Aalto University and Nokia Foundation organized an open seminar on Factors impacting the diffusion of disruptive digital ecosystems on Tuesday, August 16th, 2016. The seminar was held in Open Innovation House, SimLab. The seminar included four interesting research presentations on the topic.
Assistant Professor Tohru Yoshioka-Kobayashi from the Institute of Innovation Research at Hitotsubashi University talked about the innovation potential of industrial designers who often provide the link between the invented products and their potential users. One of the implications of his research was that R&D managers should let industrial designers join the technology invention process.
The second presenter, Mr. Shiu Jing-Ming, a project Researcher from the Manufacturing Management Research Center at the University of Tokyo discussed how standards can also become knowledge spillovers. After his presentation, an active discussion took place around where standards are needed and when they provide added value to the business participants.
After the two Japanese presentations, Mr. Kimmo Karhu, a Doctoral Student at Aalto University presented his research findings on platform based strategizing. Mr. Karhu noted that open platform licensing is more complex than previously thought. In practice, three types of licenses can be used: strong copyleft, weak copyleft and permissive. The use of a certain license has implications on the development of the digital ecosystem. Mr. Karhu also pointed out that increased openness together with “platformization” pose novel competitive challenges such as platform forking which need to be taken into account.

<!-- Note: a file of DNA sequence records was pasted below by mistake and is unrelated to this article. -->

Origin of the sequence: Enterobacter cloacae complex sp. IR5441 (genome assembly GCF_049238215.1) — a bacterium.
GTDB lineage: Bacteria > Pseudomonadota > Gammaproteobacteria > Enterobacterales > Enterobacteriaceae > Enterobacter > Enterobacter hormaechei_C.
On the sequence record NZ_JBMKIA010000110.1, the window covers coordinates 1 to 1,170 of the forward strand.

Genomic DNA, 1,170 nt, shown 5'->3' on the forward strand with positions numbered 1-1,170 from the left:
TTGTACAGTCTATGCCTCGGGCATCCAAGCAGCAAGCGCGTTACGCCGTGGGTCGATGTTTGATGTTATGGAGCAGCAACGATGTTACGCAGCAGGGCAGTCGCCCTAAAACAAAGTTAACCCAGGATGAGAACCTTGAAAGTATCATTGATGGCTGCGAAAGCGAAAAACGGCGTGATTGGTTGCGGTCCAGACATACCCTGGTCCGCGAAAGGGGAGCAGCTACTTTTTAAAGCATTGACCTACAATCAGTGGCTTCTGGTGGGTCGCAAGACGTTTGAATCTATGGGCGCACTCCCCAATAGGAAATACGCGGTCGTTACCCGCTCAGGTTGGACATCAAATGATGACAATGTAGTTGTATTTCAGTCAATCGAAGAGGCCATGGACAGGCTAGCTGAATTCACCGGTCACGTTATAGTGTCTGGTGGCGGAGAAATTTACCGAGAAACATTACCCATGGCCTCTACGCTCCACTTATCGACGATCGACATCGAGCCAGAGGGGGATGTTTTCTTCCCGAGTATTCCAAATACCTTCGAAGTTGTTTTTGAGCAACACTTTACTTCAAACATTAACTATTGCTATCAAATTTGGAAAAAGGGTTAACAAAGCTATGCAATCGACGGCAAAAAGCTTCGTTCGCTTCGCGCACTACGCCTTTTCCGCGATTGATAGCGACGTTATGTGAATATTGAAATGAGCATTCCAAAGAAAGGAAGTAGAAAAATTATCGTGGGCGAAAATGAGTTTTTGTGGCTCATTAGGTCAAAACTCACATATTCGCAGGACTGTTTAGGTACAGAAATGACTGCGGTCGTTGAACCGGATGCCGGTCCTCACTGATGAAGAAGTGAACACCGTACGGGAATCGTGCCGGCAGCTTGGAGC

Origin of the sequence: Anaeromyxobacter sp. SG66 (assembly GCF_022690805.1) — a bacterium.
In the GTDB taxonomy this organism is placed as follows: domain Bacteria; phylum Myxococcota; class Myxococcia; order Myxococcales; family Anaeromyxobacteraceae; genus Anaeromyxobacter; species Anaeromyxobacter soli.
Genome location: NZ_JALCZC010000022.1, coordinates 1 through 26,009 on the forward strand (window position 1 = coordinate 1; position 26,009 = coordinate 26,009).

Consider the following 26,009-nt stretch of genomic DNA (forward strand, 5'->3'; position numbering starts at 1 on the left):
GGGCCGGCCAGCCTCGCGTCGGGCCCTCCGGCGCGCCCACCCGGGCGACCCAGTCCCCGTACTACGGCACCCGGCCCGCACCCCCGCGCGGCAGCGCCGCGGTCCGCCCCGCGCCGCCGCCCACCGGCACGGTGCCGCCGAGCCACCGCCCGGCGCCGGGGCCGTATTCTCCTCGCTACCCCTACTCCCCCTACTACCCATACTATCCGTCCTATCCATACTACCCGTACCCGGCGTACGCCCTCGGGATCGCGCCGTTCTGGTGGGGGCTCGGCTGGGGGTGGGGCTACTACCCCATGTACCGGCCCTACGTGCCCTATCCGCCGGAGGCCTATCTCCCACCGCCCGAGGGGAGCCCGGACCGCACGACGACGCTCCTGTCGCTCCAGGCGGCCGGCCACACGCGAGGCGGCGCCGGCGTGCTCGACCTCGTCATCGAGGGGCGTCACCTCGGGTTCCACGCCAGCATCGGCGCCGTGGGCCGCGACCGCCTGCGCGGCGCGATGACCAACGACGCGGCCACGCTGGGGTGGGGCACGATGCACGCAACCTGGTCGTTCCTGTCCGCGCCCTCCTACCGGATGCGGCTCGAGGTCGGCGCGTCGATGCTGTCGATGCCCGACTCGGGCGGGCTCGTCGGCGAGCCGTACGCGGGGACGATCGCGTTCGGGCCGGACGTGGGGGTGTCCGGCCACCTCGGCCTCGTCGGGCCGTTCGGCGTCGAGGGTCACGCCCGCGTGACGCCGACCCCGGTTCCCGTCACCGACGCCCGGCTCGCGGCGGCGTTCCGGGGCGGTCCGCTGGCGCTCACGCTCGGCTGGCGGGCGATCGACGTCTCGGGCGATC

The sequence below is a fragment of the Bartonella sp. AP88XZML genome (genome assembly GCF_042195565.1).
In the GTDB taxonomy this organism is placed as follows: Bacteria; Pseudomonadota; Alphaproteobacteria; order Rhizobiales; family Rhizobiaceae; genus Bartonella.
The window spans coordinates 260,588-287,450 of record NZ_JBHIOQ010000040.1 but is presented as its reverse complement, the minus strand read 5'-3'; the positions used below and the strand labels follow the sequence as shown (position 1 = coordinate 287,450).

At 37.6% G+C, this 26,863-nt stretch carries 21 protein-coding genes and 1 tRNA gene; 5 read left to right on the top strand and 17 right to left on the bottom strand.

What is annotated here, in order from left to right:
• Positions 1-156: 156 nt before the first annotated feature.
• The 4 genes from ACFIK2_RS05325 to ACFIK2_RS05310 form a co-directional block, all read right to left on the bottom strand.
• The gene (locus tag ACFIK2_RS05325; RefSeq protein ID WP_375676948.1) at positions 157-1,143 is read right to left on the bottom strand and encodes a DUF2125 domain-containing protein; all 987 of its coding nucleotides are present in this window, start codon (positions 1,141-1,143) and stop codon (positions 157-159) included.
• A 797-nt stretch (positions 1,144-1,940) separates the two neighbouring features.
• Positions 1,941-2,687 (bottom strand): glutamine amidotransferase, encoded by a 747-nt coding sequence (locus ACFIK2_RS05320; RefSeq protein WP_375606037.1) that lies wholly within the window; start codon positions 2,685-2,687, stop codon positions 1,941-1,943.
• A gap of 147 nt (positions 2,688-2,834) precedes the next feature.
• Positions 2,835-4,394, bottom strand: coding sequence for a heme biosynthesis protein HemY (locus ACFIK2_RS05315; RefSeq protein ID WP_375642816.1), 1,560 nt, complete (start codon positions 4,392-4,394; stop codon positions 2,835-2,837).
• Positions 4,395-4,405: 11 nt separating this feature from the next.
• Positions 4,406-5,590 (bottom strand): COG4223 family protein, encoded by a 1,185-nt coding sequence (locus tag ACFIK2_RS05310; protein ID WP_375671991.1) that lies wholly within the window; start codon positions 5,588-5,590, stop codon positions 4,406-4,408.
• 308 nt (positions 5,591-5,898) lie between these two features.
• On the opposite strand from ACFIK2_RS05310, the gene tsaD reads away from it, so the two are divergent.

The final presentation by Mr. Timo Ali-Vehmas, Chair of the Board of Nokia Foundation, and a Doctoral student at Aalto University, continued the discussion around standardization by taking the network perspective. Mr. Ali-Vehmas claimed that standardization provides a leadership opportunity for companies. Mr. Ali-Vehmas has used social network analysis to study inter-organizational collaboration around standardization. He has found that different standardization forums have different working methods and own histories which affect the collaboration. This presentation also induced a lively discussion around standardization, for example whether the interoperability between self-driving cars (from different manufacturers) need standardization in the future.
The seminar was facilitated by Mrs. Riitta Smeds, Professor at Aalto University Industrial Engineering and Management, and Director of SimLab.
The seminar ended in a lively discussion among the almost 50 participants that represented industry and academia in Finland and Japan. All in all, the seminar provided a great networking and learning opportunity to the participants. This became an additional fruitful outcome of the seminar: collaboration between companies and their individual employees is a prerequisite for the diffusion of digital ecosystems! In addition, research collaboration between Aalto University and University of Tokyo was further developed during the fruitful informal discussions after the seminar.
Many thanks to the Nokia Foundation for enabling and supporting the seminar.